Hey guys, time for chapter two of All Quiet on the Western Front. But firstly, a little notice for those of you who follow my blog regularly. Because of my university exams, I’m probably only going to post intermittently until I finally finish them on the 20th. Considering the regularity I’ve gotten into the swing of recently, it’s a bit annoying, but it’s pretty important if I want to continue going to uni. Anyway, last chapter we’d learnt a little bit about Bäumer and his companions, and visited one of their dying friends in hospital. Fun times all around. 
We start off the chapter with Bäumer musing about the lack of ties to pre-war lives that the younger soldiers have. An interesting topic, not necessarily one I’d think of either. The implication seems to be that the older soldiers, the ones with jobs, wives and children, have more ties to life before the war, so that they can see past the end of the war to a point where life continues as normal; the younger soldiers don’t seem to have that option as they’ve been sent away at the point where they’re just about to start lives of their own and the bonds between parents and girlfriends are at a particularly weak point. If that holds true, going back home will be singularly awkward then. 
The next paragraph is quite a short one and tries to defend Müller for wanting to take Kemmerich’s boots: it makes sense seeing as the orderlies will most likely steal them after he’s dead and he wouldn’t need them even if he did live, considering he only has one leg now. The argument is well-reasoned, but somehow seems a bit out of place. Why insert it into the chapter after Müller has tried taking them? 
There’s another fairly short paragraph about the effect that basic training had on them. Having gone in with enthusiasm and naive patriotism, they have all that beaten out of them through drudgery, routine and abuse from above. And while I will admit that discipline is essential for any large group of people, there’s usually more chance of discipline actually appearing when you earn people’s respect, not just shout at them to respect you. That and I could never understand the emphasis on marching drills in basic training; okay, you’re increasing discipline, but you’re also not actually training them for trench warfare or modern warfare in general. I mean, strategy would sort of dictate that everyone marching in straight lines would be very easy to kill, wouldn’t it?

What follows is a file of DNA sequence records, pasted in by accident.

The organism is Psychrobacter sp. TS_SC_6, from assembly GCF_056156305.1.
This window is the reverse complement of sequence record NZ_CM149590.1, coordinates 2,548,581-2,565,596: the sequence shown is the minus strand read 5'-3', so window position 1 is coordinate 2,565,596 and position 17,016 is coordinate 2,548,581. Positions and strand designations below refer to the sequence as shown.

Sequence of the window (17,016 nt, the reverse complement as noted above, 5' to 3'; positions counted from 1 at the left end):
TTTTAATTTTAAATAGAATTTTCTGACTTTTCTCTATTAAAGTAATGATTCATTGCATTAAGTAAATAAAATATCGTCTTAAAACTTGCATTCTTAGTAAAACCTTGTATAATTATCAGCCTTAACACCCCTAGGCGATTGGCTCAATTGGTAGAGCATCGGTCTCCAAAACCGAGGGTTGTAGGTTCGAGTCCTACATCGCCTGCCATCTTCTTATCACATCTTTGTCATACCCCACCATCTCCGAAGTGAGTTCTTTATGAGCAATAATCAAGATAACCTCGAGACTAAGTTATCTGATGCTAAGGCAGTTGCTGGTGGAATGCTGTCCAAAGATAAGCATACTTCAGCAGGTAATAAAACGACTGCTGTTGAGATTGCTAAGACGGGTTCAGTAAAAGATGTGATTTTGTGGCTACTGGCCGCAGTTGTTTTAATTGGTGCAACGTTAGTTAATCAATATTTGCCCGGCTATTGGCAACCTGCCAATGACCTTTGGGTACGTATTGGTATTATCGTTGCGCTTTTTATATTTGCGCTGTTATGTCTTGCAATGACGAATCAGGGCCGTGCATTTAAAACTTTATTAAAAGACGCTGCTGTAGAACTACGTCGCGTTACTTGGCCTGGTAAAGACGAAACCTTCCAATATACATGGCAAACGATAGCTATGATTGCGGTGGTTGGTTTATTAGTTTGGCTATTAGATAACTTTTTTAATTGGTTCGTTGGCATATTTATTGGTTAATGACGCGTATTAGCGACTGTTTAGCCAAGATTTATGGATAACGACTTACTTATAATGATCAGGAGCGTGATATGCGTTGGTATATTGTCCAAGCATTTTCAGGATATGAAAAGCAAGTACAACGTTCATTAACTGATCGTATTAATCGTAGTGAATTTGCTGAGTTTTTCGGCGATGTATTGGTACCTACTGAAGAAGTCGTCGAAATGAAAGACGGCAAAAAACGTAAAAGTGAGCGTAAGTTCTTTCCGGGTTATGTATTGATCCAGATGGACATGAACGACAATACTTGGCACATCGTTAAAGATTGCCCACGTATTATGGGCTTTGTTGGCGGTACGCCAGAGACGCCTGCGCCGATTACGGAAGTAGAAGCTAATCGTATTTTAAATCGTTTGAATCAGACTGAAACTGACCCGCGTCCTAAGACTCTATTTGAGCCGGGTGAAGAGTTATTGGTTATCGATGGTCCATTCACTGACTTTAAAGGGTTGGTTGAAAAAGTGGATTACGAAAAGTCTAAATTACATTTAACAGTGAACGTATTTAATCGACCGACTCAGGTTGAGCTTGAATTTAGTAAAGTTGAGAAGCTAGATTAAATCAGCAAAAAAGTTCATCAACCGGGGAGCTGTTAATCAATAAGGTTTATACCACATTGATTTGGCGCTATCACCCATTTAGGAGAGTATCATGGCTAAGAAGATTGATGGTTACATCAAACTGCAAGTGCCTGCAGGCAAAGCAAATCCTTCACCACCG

It skips in time a bit to when their class is split into threes and fours, and shipped off to different squads. Bäumer and his mates seem to have gotten a real bastard for a squad leader, who seems to hate them for little to no reason at all. Hence giving them tasks like clearing the parade ground of snow with a dust-pan and brush, in response to petty things like having your underwear protrude a little too far when it’s laid out for inspection. It seems to stop after they threaten to start an inquiry on him. Got to love turning the system back on people who abuse it. Anyway, despite all that, they seem to appreciate the basic training because it toughened them up. Granted, the marching probably never came in handy, but I imagine the tougher attitude helped. 
So now we switch back to the present, where Bäumer is sitting by Kemmerich’s bed as the doctors go round picking out patients that can be moved, in order to send them home. Kemmerich seems oddly lucid for a dying man, realising that his leg’s been amputated and that he’s probably going to die. There’s a slight diversion into how small these boy soldiers are underneath their thick boots and uniforms, and just how fragile the human body really is. So Kemmerich dies and the complete and utter apathy that the doctors and orderlies have is sickening really. He hasn’t been dead more than a few minutes or so and they’re already bundling him up in tarpaulin. I mean, you can kind of understand them wanting to use the beds for another injured person, but it’s still a bit much when none of them could really give a crap. Anyway, that’s pretty much where the chapter ends, right after Bäumer gives Müller those boots. 

Again, a very well-written chapter. That I’m vaguely depressed now is testament to that. Thus far not much of a plot as such, but then I suppose this is more a slice-of-life/character study kind of affair. 

Signing off,